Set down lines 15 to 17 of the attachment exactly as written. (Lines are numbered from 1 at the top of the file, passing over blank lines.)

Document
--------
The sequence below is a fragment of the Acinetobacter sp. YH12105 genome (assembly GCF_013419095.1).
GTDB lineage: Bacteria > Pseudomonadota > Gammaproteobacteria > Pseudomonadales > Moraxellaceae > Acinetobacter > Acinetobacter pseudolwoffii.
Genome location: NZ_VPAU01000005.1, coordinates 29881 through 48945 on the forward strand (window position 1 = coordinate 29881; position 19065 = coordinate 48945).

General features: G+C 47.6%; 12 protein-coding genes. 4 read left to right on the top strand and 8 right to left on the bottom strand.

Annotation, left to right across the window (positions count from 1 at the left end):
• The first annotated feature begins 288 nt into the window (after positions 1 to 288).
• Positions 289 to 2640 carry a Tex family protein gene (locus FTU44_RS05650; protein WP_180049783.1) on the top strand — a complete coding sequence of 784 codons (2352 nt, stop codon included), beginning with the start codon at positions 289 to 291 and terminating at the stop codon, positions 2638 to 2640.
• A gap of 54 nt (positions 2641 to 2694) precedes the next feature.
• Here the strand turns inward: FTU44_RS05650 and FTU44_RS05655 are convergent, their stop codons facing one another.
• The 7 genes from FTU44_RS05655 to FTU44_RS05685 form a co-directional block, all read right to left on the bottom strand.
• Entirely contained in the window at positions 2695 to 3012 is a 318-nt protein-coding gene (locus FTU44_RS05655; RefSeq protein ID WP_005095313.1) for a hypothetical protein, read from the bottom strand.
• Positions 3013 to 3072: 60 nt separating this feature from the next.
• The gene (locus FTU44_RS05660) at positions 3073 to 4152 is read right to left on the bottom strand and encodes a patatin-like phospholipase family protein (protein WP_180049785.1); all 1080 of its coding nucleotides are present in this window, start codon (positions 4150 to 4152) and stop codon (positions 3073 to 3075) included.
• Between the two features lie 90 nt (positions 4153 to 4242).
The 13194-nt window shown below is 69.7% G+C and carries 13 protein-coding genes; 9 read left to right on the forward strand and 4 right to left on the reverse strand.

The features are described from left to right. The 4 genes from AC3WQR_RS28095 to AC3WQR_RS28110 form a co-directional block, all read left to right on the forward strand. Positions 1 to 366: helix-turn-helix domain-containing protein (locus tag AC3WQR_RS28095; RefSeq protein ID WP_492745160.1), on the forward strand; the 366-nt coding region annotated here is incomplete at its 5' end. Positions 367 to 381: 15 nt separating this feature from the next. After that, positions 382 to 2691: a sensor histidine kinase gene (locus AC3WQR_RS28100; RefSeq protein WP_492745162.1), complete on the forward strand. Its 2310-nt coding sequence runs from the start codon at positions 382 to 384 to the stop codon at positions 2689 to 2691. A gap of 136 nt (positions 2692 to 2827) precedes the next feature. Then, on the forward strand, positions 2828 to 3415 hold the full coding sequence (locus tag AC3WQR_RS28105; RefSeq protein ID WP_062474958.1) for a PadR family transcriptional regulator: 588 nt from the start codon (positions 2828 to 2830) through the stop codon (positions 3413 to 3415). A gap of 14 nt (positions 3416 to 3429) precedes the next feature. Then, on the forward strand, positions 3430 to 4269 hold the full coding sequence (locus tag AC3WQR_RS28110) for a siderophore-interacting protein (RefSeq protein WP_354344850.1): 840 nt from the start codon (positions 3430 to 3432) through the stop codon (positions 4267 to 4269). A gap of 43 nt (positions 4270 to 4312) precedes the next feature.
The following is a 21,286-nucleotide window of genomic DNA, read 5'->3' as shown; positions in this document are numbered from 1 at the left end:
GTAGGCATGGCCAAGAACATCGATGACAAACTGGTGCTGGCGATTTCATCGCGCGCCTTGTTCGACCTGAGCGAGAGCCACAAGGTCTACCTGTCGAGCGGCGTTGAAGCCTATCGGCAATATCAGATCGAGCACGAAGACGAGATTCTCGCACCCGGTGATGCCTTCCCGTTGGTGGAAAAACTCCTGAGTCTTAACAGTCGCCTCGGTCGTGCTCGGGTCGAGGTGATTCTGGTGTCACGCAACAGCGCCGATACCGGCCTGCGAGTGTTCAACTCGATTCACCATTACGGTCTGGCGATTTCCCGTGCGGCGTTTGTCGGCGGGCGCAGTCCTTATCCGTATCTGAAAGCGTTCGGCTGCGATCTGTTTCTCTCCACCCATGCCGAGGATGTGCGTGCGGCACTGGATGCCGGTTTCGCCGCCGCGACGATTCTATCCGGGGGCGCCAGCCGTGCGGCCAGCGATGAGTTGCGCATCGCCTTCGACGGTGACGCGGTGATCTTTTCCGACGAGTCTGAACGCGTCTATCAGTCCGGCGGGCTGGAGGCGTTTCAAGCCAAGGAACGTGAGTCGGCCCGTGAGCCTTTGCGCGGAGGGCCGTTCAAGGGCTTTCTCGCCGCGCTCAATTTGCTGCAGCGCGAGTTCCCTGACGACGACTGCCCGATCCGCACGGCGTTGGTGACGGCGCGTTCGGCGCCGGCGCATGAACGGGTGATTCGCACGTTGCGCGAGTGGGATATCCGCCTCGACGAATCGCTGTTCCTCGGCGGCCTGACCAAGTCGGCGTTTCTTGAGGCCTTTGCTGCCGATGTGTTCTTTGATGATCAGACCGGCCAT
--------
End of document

The 13194-nt window shown below is 69.7% G+C and carries 13 protein-coding genes; 9 read left to right on the forward strand and 4 right to left on the reverse strand.

The features are described from left to right. The 4 genes from AC3WQR_RS28095 to AC3WQR_RS28110 form a co-directional block, all read left to right on the forward strand. Positions 1 to 366: helix-turn-helix domain-containing protein (locus tag AC3WQR_RS28095; RefSeq protein ID WP_492745160.1), on the forward strand; the 366-nt coding region annotated here is incomplete at its 5' end. Positions 367 to 381: 15 nt separating this feature from the next. After that, positions 382 to 2691: a sensor histidine kinase gene (locus AC3WQR_RS28100; RefSeq protein WP_492745162.1), complete on the forward strand. Its 2310-nt coding sequence runs from the start codon at positions 382 to 384 to the stop codon at positions 2689 to 2691. A gap of 136 nt (positions 2692 to 2827) precedes the next feature. Then, on the forward strand, positions 2828 to 3415 hold the full coding sequence (locus tag AC3WQR_RS28105; RefSeq protein ID WP_062474958.1) for a PadR family transcriptional regulator: 588 nt from the start codon (positions 2828 to 2830) through the stop codon (positions 3413 to 3415). A gap of 14 nt (positions 3416 to 3429) precedes the next feature. Then, on the forward strand, positions 3430 to 4269 hold the full coding sequence (locus tag AC3WQR_RS28110) for a siderophore-interacting protein (RefSeq protein WP_354344850.1): 840 nt from the start codon (positions 3430 to 3432) through the stop codon (positions 4267 to 4269). A gap of 43 nt (positions 4270 to 4312) precedes the next feature.
The following is a 21,286-nucleotide window of genomic DNA, read 5'->3' as shown; positions in this document are numbered from 1 at the left end: